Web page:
Alcohol and Insomnia: Dangerous Synergy

Excessive drinking and insomnia are concerns on their own, but when combined, they may aggravate psychosocial problems.


According to a University of Pennsylvania study, 75% of 123 participants reported having insomnia: 36 reported mild insomnia, and 56 reported moderate-to-severe insomnia. On average, participants said they drank 15.7 drinks per day over the previous 90 days. The only difference between the insomnia groups was on the number of heavy-drinking days; those with moderate-severe insomnia had a significantly higher number. Insomniacs also reported a higher need for addiction treatment, compared with the no-insomnia subjects.

Individuals with moderate-to-severe insomnia had significantly higher scores on the total Short Index of Problems scale, as well as higher subscale scores for physical problems, social problems, and impulse control problems. They had the highest scores for serious conflict with others over the previous month and lifetime conflicts with spouses and mothers. Employment problems increased significantly with severity of insomnia symptoms.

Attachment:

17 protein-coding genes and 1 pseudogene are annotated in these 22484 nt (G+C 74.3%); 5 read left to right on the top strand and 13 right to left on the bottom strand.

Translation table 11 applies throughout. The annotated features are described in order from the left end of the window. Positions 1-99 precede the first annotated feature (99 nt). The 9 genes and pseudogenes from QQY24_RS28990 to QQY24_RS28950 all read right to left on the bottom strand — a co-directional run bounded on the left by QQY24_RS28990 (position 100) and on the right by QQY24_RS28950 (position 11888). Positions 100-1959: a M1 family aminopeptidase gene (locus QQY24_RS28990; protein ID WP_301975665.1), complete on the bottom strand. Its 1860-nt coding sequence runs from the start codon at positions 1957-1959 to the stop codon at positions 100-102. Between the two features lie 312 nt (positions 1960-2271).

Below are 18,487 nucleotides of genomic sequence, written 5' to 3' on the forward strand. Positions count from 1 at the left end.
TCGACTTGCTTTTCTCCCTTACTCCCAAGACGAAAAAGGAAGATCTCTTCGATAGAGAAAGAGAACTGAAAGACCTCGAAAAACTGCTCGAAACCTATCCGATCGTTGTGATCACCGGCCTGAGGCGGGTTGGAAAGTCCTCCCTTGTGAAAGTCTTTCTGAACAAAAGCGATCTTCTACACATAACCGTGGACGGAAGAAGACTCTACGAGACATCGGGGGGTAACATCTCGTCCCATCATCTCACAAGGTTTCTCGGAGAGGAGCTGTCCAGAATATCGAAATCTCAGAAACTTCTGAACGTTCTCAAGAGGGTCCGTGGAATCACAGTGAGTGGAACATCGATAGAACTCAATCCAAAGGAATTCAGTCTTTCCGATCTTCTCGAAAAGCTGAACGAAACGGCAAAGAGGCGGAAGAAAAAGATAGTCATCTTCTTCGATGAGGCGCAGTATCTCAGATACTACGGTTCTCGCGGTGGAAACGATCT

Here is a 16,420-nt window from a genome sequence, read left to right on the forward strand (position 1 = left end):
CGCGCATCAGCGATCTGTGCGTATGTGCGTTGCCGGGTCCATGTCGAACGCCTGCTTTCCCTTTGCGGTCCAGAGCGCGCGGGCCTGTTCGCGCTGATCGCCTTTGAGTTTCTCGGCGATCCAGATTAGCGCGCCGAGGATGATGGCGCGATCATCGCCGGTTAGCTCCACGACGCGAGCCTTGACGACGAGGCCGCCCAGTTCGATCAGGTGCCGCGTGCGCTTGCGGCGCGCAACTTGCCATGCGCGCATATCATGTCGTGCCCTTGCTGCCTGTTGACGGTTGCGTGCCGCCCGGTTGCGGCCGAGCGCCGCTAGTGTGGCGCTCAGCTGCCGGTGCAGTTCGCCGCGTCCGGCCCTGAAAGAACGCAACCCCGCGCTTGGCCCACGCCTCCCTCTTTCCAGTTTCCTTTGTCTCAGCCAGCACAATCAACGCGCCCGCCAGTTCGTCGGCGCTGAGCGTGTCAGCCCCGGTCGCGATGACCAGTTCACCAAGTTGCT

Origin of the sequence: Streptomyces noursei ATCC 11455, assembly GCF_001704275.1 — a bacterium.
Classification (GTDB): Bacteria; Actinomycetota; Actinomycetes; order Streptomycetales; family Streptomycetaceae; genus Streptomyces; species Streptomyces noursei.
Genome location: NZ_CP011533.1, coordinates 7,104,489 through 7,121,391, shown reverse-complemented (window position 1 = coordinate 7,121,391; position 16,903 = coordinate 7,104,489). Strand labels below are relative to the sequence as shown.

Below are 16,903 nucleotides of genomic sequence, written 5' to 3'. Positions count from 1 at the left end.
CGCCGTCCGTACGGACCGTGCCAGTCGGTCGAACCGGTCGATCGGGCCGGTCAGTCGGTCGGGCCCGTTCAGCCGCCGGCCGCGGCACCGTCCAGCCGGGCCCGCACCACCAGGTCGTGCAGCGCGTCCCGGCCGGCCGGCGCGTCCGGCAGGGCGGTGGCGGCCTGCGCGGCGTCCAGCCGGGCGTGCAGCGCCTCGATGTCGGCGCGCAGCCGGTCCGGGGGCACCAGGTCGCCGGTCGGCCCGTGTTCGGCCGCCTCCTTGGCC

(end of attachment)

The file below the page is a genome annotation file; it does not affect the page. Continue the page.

Interestingly, those with only mild insomnia had the most lifetime driving violations. The researchers suggest that when insomnia is at its worst, it intensifies daytime sleepiness, which may keep the sufferer off the road.

Insomnia has been independently associated with psychosocial problems, the researchers note. It’s possible, they say, that people plagued with insomnia and its related symptoms of irritability and anxiety are self-medicating with alcohol. They add that suicidal ideation is common among this group of patients and may be exacerbated by insomnia.

Chaudhary NS, Kampman KM, Kranzler HR, Grandner MA, Debbarma S, Chakravorty S. Addict Behav. 2015;50:165-172.
doi: 10.1016/j.addbeh.2015.06.021.

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